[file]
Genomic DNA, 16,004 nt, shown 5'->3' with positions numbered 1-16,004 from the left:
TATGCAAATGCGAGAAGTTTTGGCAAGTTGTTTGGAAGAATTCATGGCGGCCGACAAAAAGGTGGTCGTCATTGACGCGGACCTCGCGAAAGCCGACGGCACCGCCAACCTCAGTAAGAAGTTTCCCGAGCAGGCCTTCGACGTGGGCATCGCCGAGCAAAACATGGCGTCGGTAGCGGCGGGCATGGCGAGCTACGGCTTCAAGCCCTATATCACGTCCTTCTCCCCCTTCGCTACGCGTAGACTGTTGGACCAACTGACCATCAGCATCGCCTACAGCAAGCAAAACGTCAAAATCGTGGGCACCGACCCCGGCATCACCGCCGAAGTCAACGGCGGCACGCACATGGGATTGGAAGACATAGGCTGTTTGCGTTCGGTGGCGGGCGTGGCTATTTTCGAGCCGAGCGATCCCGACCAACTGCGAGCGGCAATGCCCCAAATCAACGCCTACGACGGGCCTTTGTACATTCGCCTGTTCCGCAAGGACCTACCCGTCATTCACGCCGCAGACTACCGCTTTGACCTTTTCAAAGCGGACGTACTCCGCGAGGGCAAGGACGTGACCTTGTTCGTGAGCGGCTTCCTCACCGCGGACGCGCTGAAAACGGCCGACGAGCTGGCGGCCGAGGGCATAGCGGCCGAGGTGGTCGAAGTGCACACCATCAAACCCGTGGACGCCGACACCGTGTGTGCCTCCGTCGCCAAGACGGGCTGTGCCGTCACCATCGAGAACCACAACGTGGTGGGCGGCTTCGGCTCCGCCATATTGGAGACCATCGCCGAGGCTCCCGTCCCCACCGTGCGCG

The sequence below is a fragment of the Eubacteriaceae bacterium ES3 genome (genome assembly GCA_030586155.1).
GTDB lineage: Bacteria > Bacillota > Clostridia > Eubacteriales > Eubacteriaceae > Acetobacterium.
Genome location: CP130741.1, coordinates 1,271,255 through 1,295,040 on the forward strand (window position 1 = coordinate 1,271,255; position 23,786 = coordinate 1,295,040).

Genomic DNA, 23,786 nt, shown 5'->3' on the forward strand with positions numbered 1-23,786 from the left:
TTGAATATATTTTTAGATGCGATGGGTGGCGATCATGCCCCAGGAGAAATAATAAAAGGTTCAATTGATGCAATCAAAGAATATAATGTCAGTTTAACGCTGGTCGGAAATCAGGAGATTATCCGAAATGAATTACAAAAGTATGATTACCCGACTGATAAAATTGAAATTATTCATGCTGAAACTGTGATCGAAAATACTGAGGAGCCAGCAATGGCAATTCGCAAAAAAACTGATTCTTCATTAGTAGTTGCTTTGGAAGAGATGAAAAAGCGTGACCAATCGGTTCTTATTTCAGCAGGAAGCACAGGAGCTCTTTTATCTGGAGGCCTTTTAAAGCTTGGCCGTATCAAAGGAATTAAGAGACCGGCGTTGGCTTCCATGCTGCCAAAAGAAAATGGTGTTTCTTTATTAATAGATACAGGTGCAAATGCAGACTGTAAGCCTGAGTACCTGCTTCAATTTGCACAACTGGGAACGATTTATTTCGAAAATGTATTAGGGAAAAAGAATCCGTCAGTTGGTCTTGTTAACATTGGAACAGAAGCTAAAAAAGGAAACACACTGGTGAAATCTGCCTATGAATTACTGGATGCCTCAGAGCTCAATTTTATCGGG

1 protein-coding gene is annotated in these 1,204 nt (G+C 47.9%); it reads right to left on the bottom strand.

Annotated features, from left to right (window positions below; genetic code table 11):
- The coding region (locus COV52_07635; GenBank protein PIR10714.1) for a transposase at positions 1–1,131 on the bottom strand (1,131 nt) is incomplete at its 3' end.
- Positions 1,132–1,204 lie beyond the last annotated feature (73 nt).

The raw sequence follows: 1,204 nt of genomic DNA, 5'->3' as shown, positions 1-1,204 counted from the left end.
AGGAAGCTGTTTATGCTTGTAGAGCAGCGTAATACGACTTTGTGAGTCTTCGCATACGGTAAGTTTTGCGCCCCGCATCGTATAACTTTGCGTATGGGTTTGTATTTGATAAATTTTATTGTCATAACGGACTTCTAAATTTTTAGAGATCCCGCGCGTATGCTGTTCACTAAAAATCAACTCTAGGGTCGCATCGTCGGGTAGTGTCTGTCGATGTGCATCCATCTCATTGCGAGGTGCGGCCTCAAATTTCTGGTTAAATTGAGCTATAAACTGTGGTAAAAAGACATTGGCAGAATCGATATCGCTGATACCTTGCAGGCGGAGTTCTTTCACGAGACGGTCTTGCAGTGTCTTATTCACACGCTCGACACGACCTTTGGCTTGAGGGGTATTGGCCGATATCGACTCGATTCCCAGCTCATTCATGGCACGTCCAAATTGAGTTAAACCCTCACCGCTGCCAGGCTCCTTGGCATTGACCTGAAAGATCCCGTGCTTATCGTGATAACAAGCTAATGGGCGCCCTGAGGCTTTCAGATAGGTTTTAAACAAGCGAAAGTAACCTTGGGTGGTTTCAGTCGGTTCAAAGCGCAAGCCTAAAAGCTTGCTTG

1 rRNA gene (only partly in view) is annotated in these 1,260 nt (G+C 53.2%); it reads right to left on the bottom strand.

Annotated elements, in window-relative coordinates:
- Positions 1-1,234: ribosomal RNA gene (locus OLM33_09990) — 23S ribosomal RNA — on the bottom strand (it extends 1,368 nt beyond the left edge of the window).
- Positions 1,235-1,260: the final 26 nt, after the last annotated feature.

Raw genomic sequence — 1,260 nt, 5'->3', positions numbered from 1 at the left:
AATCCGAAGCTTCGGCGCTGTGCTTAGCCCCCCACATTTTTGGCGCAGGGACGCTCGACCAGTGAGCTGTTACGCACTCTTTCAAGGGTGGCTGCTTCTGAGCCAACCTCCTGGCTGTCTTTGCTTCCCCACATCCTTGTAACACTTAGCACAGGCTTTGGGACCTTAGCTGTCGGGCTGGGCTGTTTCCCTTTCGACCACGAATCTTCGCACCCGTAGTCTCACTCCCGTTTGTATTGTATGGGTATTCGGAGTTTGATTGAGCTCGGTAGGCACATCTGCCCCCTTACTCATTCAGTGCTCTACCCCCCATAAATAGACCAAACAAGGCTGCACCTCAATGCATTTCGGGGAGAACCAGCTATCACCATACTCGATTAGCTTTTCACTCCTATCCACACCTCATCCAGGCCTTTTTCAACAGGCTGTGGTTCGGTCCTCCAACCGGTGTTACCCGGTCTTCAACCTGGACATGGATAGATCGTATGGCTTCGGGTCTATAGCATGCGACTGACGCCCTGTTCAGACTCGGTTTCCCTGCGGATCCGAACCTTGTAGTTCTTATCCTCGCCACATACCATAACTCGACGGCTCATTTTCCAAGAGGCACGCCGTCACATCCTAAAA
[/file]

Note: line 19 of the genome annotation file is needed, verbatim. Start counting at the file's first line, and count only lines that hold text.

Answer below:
AATCCGAAGCTTCGGCGCTGTGCTTAGCCCCCCACATTTTTGGCGCAGGGACGCTCGACCAGTGAGCTGTTACGCACTCTTTCAAGGGTGGCTGCTTCTGAGCCAACCTCCTGGCTGTCTTTGCTTCCCCACATCCTTGTAACACTTAGCACAGGCTTTGGGACCTTAGCTGTCGGGCTGGGCTGTTTCCCTTTCGACCACGAATCTTCGCACCCGTAGTCTCACTCCCGTTTGTATTGTATGGGTATTCGGAGTTTGATTGAGCTCGGTAGGCACATCTGCCCCCTTACTCATTCAGTGCTCTACCCCCCATAAATAGACCAAACAAGGCTGCACCTCAATGCATTTCGGGGAGAACCAGCTATCACCATACTCGATTAGCTTTTCACTCCTATCCACACCTCATCCAGGCCTTTTTCAACAGGCTGTGGTTCGGTCCTCCAACCGGTGTTACCCGGTCTTCAACCTGGACATGGATAGATCGTATGGCTTCGGGTCTATAGCATGCGACTGACGCCCTGTTCAGACTCGGTTTCCCTGCGGATCCGAACCTTGTAGTTCTTATCCTCGCCACATACCATAACTCGACGGCTCATTTTCCAAGAGGCACGCCGTCACATCCTAAAA